No. A CBA usually mandates that all eligible employees be covered by the union’s negotiations. In Alaska, if a union is voted, covered graduate students would not be able to opt out of union membership.  If a union for graduate student employees is formed, it would likely result in a “one-size-fits-all” unit that includes eligible employees at all three Universities, just as we see with our current union contracts.

No, but you should. Regardless of your views, the election will be decided by a majority of actual votes cast. There is no minimum voter threshold required to certify an election. This means a small percentage of students could decide the fate of everyone else. Voting in any ALRA-conducted representation election is important because it ensures a more accurate representation of eligible voters’ desires. If only a few students vote, they set the agenda for the entire population of graduate students.

Notice of Petition for Election has not yet been submitted, but when it is, you’ll find it here. 

Yes. At the very least, students would be compelled to pay union dues, which average 2% of a member’s pay or stipend. Bear in mind, increased costs do not guarantee improvements to student life and quality. In short, if a collective bargaining agreement negotiates a status quo agreement, students take home less compensation after dues are paid.

UA remains committed to listening to student feedback and turning that feedback into measurable action. Over the past five years or so, the University has launched several initiatives to improve the graduate student learning and living experience. 

Of course, we welcome continued feedback as we move forward together. 

Yes. The Union has collected enough signed union authorization cards from graduate students to call for an election. As a result, the Union has petitioned the Alaska Labor Relations Agency (ALRA) to hold a representation election. This means the ALRA will mandate the University provide a list of individuals in the potential bargaining unit as well as their respective personal information.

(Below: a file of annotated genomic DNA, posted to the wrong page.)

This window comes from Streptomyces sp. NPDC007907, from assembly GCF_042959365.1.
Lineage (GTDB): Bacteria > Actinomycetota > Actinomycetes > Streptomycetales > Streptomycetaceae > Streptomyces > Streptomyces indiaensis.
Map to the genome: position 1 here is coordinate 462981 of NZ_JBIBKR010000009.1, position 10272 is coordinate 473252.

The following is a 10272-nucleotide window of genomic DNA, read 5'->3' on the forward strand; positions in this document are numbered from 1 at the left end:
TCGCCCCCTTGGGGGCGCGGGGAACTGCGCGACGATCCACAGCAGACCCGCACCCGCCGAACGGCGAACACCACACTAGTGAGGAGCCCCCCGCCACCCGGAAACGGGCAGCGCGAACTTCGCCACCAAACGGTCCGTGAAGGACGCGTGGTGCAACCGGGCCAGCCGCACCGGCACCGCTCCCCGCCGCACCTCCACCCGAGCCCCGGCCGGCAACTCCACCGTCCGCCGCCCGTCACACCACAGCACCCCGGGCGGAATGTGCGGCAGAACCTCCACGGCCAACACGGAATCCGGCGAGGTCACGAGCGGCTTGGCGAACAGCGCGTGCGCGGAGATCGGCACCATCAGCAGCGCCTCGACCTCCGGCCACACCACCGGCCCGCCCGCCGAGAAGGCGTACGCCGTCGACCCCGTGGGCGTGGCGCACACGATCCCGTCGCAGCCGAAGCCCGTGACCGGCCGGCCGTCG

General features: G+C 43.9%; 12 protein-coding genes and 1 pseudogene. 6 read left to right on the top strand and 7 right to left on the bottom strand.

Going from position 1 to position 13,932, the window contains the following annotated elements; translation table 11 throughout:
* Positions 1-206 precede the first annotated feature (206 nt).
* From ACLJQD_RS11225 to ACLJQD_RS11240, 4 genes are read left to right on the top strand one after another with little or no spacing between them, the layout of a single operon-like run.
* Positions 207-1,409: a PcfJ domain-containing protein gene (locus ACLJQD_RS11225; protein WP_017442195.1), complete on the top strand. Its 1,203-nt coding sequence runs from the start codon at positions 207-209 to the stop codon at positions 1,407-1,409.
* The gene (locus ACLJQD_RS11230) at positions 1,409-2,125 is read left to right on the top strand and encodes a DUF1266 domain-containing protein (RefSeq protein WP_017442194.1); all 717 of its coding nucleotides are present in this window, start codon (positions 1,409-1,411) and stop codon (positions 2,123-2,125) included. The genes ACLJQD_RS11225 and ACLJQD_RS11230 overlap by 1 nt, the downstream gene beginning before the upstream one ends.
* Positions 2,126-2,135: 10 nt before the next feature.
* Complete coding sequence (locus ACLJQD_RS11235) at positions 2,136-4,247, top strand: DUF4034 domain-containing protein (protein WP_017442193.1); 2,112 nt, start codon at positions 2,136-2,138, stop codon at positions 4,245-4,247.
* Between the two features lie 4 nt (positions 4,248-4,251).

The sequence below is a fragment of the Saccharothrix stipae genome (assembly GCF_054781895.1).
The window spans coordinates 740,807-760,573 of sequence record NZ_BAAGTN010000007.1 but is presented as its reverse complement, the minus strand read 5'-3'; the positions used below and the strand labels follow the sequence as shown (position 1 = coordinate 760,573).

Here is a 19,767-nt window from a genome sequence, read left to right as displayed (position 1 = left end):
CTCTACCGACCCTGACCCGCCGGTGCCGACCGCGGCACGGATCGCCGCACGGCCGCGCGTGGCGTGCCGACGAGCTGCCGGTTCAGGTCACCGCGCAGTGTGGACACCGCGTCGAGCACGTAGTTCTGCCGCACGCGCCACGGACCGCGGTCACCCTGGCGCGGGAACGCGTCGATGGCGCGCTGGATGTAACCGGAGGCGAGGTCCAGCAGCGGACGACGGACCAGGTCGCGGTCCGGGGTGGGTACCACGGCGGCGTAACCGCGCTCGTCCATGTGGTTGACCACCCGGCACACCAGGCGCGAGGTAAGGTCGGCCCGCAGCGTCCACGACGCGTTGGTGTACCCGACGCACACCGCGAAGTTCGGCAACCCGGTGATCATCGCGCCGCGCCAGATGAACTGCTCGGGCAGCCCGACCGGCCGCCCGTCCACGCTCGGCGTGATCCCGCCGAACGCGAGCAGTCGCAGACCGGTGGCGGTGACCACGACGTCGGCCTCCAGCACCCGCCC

UA is compelled to provide the following information

  • Your full name and address
  • Your cell phone number and home phone (to the extent the University has this information)
  • Your email address
  • Your position title

This is one of the challenges of union representation, if a union is voted in, it will become graduate students’ exclusive representative and the University will have to share your information with them.  In the meantime, the Alaska Labor Relations Agency needs personal information to make sure the electronic vote is administered accurately. The University negotiated a FERPA provision into the state contract, meaning that the State and any contractor must treat your data confidentially.

Collective bargaining is the process in which an employer and the representative of the employees (e.g., a union) negotiate the terms and conditions of employment for the employees represented by the union in a bargaining unit. The parties have a duty to meet and confer at reasonable times but are not obligated to agree.

In short, yes. If the union is approved by the students and a contract is eventually agreed to, it will apply to all members of the collective bargaining unit, regardless of whether they signed an authorization card or voted for the union. Collective bargaining by its very definition applies to all employees. There is no opportunity to opt out of union membership. 

It is impossible to predict. UA would normally have to freeze stipends or benefits at their current rates during bargaining. Any changes to pay or benefits would require collective negotiation and subsequent approvals. 

No. On average, first contracts take more than 450 days to bargain, but it is not uncommon for them to stretch over multiple years. In fact, it is possible that a contract could never be reached. The only requirement for collective bargaining is a mutual obligation by the parties to bargain in good faith. Neither party is ever forced to agree.

If an agreement on a contract is reached, it must then be approved by the Alaska Labor Relations Agency, and the UA Board of Regents. Additionally, like other contracts between UA and other unions, fiscal and budgetary terms will ultimately require approval by the Alaska State Legislature and the governor.

It is impossible to predict whether student wages and benefits would increase, stay the same, or decrease. Like all the University’s other contracts, any negotiated changes fall within the confines of the University’s entire budget; increasing student benefits does not necessarily expand the University’s available revenues. In fact, it is possible that increases in wages may simply shift from another, to-be-determined University budget line item. 

Unfortunately, it is impossible to predict the outcome of this process. UA has limited resources and will continue to distribute those resources responsibly and strategically to support the research and educational mission of the University while meeting students’ needs. 

No. The differences that make our schools, colleges, degree programs, and departments unique make it impossible for all of them to be accounted for under one, umbrella agreement. UA does not believe the union’s typical “one size fits all” approach will benefit our graduate students, nor the University of Alaska as a whole.